UN chief welcomes General Assembly’s adoption of resolution on human security

12 September 2012

Secretary-General Ban Ki-moon has welcomed the General Assembly’s adoption of a resolution on human security, describing it as “both timely and significant,” and marking “an important milestone in a common understanding of human security at the United Nations.”

Secretary-General Ban Ki-moon has welcomed the General Assembly’s adoption of a resolution on human security, describing it as “both timely and significant,” and marking “an important milestone in a common understanding of human security at the United Nations.”

“Today’s complex and interrelated threats – natural disasters, violent conflicts, crises in the food, health and economic sectors – pose enormous challenges to the survival, livelihood and dignity of millions of people across the globe,” the Secretary-General added in a statement issued on Tuesday night.

“With adoption of this resolution we have reached a common understanding of human security from which we can further strengthen our activities and extend the reach of human security to all,” he noted.

At a meeting on Monday, the General Assembly adopted, by consensus, the resolution on human security. At that meeting, Jordan’s representative, who introduced a second draft of the document – on behalf of the other main co-sponsor, Japan, and the so-called Human Security Network – said that the text made clear that human security was distinct from the principle known as responsibility to protect although it entrusted Governments with the primary role of ensuring its citizens’ survival, livelihood and dignity.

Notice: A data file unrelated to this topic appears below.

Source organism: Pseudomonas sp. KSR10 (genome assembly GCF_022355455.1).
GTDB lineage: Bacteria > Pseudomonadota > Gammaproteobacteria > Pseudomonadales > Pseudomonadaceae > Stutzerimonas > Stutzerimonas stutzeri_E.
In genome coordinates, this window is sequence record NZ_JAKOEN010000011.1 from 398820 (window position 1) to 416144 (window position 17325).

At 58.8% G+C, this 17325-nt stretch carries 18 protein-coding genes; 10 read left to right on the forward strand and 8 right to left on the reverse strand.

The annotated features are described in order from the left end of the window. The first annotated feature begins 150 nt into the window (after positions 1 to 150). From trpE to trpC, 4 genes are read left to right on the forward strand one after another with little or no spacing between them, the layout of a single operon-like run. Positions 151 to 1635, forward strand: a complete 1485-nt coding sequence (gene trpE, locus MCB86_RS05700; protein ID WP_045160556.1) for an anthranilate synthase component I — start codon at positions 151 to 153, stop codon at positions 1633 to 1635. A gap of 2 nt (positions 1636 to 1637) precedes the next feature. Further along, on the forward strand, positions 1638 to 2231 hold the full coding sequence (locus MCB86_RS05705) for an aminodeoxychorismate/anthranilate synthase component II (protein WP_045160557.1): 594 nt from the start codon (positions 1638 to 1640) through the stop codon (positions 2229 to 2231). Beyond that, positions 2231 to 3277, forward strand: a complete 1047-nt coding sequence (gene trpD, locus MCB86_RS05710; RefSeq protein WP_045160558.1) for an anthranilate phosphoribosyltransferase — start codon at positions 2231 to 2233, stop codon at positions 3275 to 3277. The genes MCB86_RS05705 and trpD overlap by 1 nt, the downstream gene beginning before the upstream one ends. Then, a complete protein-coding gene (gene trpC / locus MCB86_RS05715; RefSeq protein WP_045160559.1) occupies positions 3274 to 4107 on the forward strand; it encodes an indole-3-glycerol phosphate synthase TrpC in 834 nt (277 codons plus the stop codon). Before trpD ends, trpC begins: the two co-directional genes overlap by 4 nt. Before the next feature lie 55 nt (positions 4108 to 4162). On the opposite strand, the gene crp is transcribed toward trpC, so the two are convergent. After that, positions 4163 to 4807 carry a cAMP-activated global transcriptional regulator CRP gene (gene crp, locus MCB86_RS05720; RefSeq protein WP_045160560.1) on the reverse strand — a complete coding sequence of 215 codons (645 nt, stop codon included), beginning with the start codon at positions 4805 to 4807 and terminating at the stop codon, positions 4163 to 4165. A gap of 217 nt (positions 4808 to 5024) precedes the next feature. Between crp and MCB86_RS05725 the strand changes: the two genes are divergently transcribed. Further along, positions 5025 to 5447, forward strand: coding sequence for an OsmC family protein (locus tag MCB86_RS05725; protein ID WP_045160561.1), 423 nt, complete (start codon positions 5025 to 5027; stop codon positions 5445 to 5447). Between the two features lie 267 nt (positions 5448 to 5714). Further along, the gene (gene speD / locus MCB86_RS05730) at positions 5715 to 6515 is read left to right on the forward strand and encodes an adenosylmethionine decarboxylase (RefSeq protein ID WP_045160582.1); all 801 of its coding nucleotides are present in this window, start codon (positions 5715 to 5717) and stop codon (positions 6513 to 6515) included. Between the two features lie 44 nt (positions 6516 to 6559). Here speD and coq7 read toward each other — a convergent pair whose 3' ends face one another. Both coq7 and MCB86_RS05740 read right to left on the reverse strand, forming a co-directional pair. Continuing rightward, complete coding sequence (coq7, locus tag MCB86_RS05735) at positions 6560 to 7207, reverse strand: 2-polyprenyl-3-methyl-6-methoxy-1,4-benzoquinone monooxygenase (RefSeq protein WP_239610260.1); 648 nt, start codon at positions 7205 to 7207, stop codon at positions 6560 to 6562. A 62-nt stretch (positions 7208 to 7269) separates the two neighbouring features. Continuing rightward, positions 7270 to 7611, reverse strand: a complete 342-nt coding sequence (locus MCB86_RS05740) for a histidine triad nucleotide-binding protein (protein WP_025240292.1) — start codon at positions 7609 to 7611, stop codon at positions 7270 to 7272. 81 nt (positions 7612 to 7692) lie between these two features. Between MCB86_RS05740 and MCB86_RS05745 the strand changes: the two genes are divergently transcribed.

Sometimes known as ‘R2P,’ the principle of the responsibility to protect holds States responsible for shielding their own populations from genocide, war crimes, ethnic cleansing, and related crimes against humanity and requires the international community to step in if this obligation is not met.

“Guided by the principles of the United Nations Charter, human security brings together the three pillars of the Organization and seeks to promote greater coherence in our response to various challenges facing people worldwide,” the UN chief said.

He also commended Member States and the meeting’s co-facilitators for their efforts and collaborative spirit in reaching agreement on human security.

“We must seize this opportunity to advance the application of human security at the field level and expand collaboration at the international, regional and national levels,” he added.

In a report on human security by the Secretary-General, released in 2010, Mr. Ban urged governments to devise policies that are “people-centred.”

 

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